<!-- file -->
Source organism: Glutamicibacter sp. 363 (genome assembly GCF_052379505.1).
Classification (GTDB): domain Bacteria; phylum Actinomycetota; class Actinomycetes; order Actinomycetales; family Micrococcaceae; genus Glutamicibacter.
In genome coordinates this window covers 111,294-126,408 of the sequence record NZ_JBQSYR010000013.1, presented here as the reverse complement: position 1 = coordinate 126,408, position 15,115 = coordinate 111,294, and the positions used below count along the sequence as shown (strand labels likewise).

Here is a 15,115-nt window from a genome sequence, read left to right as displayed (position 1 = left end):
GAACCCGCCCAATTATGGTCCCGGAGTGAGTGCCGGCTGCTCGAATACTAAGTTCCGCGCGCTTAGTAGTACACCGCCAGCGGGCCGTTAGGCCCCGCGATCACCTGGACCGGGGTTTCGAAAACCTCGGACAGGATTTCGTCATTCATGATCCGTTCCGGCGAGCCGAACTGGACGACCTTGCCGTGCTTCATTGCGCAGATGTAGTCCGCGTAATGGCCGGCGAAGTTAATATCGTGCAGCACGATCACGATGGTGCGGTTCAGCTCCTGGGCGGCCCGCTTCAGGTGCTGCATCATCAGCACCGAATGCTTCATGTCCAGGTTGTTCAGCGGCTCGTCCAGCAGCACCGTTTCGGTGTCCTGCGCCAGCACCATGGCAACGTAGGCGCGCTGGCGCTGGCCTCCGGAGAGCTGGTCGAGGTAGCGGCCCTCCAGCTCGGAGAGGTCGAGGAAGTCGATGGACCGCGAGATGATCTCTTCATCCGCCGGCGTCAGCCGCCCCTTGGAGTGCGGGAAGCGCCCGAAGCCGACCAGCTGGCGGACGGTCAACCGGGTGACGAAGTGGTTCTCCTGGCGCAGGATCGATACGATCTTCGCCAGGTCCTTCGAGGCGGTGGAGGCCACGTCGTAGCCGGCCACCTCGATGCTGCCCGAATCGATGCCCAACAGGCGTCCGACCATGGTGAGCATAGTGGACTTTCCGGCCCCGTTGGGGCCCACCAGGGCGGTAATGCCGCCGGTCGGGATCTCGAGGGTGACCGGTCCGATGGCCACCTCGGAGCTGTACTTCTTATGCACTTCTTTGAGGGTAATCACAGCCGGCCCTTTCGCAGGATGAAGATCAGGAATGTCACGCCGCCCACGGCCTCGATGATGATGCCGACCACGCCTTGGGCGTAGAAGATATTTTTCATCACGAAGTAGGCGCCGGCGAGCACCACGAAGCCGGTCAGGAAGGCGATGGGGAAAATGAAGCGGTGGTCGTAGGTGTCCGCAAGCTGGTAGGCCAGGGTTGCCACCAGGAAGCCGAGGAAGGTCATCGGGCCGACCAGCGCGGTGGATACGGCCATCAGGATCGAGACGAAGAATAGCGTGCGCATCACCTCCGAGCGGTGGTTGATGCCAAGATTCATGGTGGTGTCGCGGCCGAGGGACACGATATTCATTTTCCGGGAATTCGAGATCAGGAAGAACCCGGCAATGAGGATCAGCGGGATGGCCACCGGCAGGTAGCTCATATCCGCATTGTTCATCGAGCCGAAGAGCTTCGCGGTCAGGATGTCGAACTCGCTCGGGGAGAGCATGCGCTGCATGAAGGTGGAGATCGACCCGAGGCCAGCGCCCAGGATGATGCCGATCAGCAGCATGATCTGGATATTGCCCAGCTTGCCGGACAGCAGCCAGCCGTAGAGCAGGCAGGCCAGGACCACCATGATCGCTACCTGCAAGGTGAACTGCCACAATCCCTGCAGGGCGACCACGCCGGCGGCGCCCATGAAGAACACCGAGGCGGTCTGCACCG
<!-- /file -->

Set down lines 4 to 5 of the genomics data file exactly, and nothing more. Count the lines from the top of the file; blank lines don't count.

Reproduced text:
Here is a 15,115-nt window from a genome sequence, read left to right as displayed (position 1 = left end):
GAACCCGCCCAATTATGGTCCCGGAGTGAGTGCCGGCTGCTCGAATACTAAGTTCCGCGCGCTTAGTAGTACACCGCCAGCGGGCCGTTAGGCCCCGCGATCACCTGGACCGGGGTTTCGAAAACCTCGGACAGGATTTCGTCATTCATGATCCGTTCCGGCGAGCCGAACTGGACGACCTTGCCGTGCTTCATTGCGCAGATGTAGTCCGCGTAATGGCCGGCGAAGTTAATATCGTGCAGCACGATCACGATGGTGCGGTTCAGCTCCTGGGCGGCCCGCTTCAGGTGCTGCATCATCAGCACCGAATGCTTCATGTCCAGGTTGTTCAGCGGCTCGTCCAGCAGCACCGTTTCGGTGTCCTGCGCCAGCACCATGGCAACGTAGGCGCGCTGGCGCTGGCCTCCGGAGAGCTGGTCGAGGTAGCGGCCCTCCAGCTCGGAGAGGTCGAGGAAGTCGATGGACCGCGAGATGATCTCTTCATCCGCCGGCGTCAGCCGCCCCTTGGAGTGCGGGAAGCGCCCGAAGCCGACCAGCTGGCGGACGGTCAACCGGGTGACGAAGTGGTTCTCCTGGCGCAGGATCGATACGATCTTCGCCAGGTCCTTCGAGGCGGTGGAGGCCACGTCGTAGCCGGCCACCTCGATGCTGCCCGAATCGATGCCCAACAGGCGTCCGACCATGGTGAGCATAGTGGACTTTCCGGCCCCGTTGGGGCCCACCAGGGCGGTAATGCCGCCGGTCGGGATCTCGAGGGTGACCGGTCCGATGGCCACCTCGGAGCTGTACTTCTTATGCACTTCTTTGAGGGTAATCACAGCCGGCCCTTTCGCAGGATGAAGATCAGGAATGTCACGCCGCCCACGGCCTCGATGATGATGCCGACCACGCCTTGGGCGTAGAAGATATTTTTCATCACGAAGTAGGCGCCGGCGAGCACCACGAAGCCGGTCAGGAAGGCGATGGGGAAAATGAAGCGGTGGTCGTAGGTGTCCGCAAGCTGGTAGGCCAGGGTTGCCACCAGGAAGCCGAGGAAGGTCATCGGGCCGACCAGCGCGGTGGATACGGCCATCAGGATCGAGACGAAGAATAGCGTGCGCATCACCTCCGAGCGGTGGTTGATGCCAAGATTCATGGTGGTGTCGCGGCCGAGGGACACGATATTCATTTTCCGGGAATTCGAGATCAGGAAGAACCCGGCAATGAGGATCAGCGGGATGGCCACCGGCAGGTAGCTCATATCCGCATTGTTCATCGAGCCGAAGAGCTTCGCGGTCAGGATGTCGAACTCGCTCGGGGAGAGCATGCGCTGCATGAAGGTGGAGATCGACCCGAGGCCAGCGCCCAGGATGATGCCGATCAGCAGCATGATCTGGATATTGCCCAGCTTGCCGGACAGCAGCCAGCCGTAGAGCAGGCAGGCCAGGACCACCATGATCGCTACCTGCAAGGTGAACTGCCACAATCCCTGCAGGGCGACCACGCCGGCGGCGCCCATGAAGAACACCGAGGCGGTCTGCACCG